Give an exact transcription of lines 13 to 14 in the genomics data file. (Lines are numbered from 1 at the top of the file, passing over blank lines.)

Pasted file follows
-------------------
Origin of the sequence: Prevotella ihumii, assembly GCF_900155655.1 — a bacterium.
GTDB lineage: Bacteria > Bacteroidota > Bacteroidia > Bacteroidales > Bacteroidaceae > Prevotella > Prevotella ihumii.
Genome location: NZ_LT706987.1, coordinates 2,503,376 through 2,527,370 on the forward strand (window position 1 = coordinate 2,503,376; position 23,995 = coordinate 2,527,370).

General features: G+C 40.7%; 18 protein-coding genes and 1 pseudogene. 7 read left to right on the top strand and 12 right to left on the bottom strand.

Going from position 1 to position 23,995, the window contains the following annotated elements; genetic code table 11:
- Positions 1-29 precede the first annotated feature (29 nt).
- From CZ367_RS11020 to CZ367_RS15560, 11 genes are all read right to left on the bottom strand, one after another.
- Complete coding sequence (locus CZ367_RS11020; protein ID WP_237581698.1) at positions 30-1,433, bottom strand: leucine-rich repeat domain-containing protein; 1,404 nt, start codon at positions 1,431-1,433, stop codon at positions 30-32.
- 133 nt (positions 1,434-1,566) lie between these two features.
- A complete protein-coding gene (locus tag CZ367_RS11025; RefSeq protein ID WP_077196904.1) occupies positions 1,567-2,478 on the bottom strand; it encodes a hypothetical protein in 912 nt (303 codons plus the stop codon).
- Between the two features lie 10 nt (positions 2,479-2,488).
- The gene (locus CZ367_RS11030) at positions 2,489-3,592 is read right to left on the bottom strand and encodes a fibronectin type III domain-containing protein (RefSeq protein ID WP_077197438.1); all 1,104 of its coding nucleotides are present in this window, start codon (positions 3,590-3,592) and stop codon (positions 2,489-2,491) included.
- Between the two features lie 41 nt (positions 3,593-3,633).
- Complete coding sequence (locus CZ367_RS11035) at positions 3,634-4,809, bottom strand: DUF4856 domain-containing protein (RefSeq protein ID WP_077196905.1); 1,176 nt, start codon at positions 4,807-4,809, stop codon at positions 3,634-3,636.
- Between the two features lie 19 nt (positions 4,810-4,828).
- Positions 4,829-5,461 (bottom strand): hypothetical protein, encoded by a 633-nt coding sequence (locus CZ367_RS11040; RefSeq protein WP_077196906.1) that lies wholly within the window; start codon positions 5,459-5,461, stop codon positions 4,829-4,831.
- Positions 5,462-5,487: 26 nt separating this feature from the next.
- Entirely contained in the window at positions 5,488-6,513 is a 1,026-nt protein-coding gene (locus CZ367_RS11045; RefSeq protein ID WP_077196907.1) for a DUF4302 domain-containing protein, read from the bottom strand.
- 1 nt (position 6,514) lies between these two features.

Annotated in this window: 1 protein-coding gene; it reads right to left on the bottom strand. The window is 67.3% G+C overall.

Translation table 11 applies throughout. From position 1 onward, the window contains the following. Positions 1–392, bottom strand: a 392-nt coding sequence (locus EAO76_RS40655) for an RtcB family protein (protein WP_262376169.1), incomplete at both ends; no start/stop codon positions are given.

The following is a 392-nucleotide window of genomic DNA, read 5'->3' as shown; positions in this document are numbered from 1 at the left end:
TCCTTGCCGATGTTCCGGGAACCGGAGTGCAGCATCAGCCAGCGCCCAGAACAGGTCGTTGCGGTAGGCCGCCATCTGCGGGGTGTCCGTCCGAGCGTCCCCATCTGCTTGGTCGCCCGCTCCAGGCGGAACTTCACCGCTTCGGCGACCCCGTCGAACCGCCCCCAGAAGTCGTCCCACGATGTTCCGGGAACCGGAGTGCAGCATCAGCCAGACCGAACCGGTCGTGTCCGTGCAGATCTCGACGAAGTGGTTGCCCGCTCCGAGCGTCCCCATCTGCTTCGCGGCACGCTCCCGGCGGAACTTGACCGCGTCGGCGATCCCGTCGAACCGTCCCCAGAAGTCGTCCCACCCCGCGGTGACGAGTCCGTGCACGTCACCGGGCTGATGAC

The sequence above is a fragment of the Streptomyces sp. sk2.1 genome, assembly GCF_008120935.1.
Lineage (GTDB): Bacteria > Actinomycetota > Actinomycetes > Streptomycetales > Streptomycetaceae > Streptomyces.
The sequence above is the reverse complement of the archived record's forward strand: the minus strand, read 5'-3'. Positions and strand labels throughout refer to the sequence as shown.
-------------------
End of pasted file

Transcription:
- Between the two features lie 41 nt (positions 3,593-3,633).
- Complete coding sequence (locus CZ367_RS11035) at positions 3,634-4,809, bottom strand: DUF4856 domain-containing protein (RefSeq protein ID WP_077196905.1); 1,176 nt, start codon at positions 4,807-4,809, stop codon at positions 3,634-3,636.